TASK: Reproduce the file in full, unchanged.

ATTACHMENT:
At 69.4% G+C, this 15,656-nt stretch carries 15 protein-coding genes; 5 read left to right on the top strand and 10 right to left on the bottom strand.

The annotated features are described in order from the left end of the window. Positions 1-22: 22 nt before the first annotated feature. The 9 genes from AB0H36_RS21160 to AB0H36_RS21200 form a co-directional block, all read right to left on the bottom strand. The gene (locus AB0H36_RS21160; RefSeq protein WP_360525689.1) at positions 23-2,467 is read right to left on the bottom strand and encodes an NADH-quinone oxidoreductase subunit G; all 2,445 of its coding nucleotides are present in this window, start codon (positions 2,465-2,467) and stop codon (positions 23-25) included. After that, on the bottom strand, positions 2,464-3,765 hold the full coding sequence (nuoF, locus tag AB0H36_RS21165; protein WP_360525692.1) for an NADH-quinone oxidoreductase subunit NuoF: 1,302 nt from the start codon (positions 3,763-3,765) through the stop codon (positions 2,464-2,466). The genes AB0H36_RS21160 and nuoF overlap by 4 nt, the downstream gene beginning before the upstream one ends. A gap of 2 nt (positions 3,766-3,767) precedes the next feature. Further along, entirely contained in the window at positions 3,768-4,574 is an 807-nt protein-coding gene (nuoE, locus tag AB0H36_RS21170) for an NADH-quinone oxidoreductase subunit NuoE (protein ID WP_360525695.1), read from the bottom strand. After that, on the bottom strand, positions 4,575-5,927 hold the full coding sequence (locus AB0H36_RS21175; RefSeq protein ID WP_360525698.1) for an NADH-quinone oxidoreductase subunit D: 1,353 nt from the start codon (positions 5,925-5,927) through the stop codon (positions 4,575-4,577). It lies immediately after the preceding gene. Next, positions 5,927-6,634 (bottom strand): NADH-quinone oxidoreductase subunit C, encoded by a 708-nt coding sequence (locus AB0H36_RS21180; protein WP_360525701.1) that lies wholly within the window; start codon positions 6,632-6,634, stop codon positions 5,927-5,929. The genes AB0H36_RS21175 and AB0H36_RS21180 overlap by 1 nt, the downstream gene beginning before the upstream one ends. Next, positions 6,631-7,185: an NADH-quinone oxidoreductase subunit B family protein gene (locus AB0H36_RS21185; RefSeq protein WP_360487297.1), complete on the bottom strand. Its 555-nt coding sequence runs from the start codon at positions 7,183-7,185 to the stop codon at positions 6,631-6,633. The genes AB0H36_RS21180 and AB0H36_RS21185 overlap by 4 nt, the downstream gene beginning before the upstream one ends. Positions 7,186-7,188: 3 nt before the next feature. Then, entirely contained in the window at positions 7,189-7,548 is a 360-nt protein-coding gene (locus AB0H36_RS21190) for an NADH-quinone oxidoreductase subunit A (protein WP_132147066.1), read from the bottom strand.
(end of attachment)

At 69.4% G+C, this 15,656-nt stretch carries 15 protein-coding genes; 5 read left to right on the top strand and 10 right to left on the bottom strand.

The annotated features are described in order from the left end of the window. Positions 1-22: 22 nt before the first annotated feature. The 9 genes from AB0H36_RS21160 to AB0H36_RS21200 form a co-directional block, all read right to left on the bottom strand. The gene (locus AB0H36_RS21160; RefSeq protein WP_360525689.1) at positions 23-2,467 is read right to left on the bottom strand and encodes an NADH-quinone oxidoreductase subunit G; all 2,445 of its coding nucleotides are present in this window, start codon (positions 2,465-2,467) and stop codon (positions 23-25) included. After that, on the bottom strand, positions 2,464-3,765 hold the full coding sequence (nuoF, locus tag AB0H36_RS21165; protein WP_360525692.1) for an NADH-quinone oxidoreductase subunit NuoF: 1,302 nt from the start codon (positions 3,763-3,765) through the stop codon (positions 2,464-2,466). The genes AB0H36_RS21160 and nuoF overlap by 4 nt, the downstream gene beginning before the upstream one ends. A gap of 2 nt (positions 3,766-3,767) precedes the next feature. Further along, entirely contained in the window at positions 3,768-4,574 is an 807-nt protein-coding gene (nuoE, locus tag AB0H36_RS21170) for an NADH-quinone oxidoreductase subunit NuoE (protein ID WP_360525695.1), read from the bottom strand. After that, on the bottom strand, positions 4,575-5,927 hold the full coding sequence (locus AB0H36_RS21175; RefSeq protein ID WP_360525698.1) for an NADH-quinone oxidoreductase subunit D: 1,353 nt from the start codon (positions 5,925-5,927) through the stop codon (positions 4,575-4,577). It lies immediately after the preceding gene. Next, positions 5,927-6,634 (bottom strand): NADH-quinone oxidoreductase subunit C, encoded by a 708-nt coding sequence (locus AB0H36_RS21180; protein WP_360525701.1) that lies wholly within the window; start codon positions 6,632-6,634, stop codon positions 5,927-5,929. The genes AB0H36_RS21175 and AB0H36_RS21180 overlap by 1 nt, the downstream gene beginning before the upstream one ends. Next, positions 6,631-7,185: an NADH-quinone oxidoreductase subunit B family protein gene (locus AB0H36_RS21185; RefSeq protein WP_360487297.1), complete on the bottom strand. Its 555-nt coding sequence runs from the start codon at positions 7,183-7,185 to the stop codon at positions 6,631-6,633. The genes AB0H36_RS21180 and AB0H36_RS21185 overlap by 4 nt, the downstream gene beginning before the upstream one ends. Positions 7,186-7,188: 3 nt before the next feature. Then, entirely contained in the window at positions 7,189-7,548 is a 360-nt protein-coding gene (locus AB0H36_RS21190) for an NADH-quinone oxidoreductase subunit A (protein WP_132147066.1), read from the bottom strand.